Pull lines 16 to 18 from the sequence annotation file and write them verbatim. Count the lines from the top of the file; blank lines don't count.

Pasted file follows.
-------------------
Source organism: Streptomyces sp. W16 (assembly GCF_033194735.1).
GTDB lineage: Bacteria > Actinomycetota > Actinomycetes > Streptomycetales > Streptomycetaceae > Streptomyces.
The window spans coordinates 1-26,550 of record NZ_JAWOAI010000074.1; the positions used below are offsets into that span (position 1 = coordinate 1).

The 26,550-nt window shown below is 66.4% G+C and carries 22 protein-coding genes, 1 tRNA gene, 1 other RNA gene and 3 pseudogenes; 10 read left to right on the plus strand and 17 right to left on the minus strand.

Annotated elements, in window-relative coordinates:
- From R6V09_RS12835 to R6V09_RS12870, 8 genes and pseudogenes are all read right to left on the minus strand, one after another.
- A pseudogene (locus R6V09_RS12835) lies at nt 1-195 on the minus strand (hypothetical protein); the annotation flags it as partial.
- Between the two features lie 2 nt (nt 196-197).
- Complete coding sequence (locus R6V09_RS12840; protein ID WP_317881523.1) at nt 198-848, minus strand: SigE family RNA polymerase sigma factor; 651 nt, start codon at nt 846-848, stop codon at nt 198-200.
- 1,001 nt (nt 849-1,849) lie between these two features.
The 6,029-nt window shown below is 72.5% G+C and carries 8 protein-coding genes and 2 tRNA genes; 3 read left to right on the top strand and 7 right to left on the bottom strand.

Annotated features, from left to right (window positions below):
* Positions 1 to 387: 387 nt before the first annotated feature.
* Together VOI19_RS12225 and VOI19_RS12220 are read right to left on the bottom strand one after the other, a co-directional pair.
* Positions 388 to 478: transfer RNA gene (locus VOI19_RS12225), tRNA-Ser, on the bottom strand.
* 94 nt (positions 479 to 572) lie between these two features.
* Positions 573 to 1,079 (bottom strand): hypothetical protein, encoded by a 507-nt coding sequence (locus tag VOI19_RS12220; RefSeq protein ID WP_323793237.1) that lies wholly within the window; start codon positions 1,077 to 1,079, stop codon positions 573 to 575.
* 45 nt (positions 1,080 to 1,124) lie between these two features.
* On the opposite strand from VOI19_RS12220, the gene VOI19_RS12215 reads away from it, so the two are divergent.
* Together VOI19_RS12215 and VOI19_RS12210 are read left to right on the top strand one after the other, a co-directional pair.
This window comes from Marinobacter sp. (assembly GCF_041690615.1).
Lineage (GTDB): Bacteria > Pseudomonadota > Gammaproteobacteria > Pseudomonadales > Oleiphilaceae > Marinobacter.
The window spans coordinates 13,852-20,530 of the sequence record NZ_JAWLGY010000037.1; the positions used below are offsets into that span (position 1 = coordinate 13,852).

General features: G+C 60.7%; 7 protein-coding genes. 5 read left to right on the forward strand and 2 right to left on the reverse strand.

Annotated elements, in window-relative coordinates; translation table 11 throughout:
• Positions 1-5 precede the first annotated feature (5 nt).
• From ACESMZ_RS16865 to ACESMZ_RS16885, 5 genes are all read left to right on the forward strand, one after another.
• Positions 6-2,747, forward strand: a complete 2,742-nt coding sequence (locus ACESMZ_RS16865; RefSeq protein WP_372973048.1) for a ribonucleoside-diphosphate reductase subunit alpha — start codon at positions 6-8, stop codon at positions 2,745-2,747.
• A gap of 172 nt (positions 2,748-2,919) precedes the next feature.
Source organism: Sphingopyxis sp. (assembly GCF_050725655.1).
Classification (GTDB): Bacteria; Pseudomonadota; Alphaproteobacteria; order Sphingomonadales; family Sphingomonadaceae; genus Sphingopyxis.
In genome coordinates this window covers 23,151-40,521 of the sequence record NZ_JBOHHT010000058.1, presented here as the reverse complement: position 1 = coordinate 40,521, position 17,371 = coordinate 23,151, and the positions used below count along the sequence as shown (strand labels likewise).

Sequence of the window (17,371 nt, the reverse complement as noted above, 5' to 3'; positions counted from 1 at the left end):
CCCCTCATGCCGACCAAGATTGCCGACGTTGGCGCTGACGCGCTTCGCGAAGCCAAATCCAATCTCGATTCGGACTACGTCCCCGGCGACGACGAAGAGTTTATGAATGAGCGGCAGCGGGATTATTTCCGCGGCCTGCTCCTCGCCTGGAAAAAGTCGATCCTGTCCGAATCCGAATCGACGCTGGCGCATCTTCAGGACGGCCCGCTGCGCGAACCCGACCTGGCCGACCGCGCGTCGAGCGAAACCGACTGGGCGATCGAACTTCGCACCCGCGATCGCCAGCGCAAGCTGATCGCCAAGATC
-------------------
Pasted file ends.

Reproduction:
* 94 nt (positions 479 to 572) lie between these two features.
* Positions 573 to 1,079 (bottom strand): hypothetical protein, encoded by a 507-nt coding sequence (locus tag VOI19_RS12220; RefSeq protein ID WP_323793237.1) that lies wholly within the window; start codon positions 1,077 to 1,079, stop codon positions 573 to 575.
* 45 nt (positions 1,080 to 1,124) lie between these two features.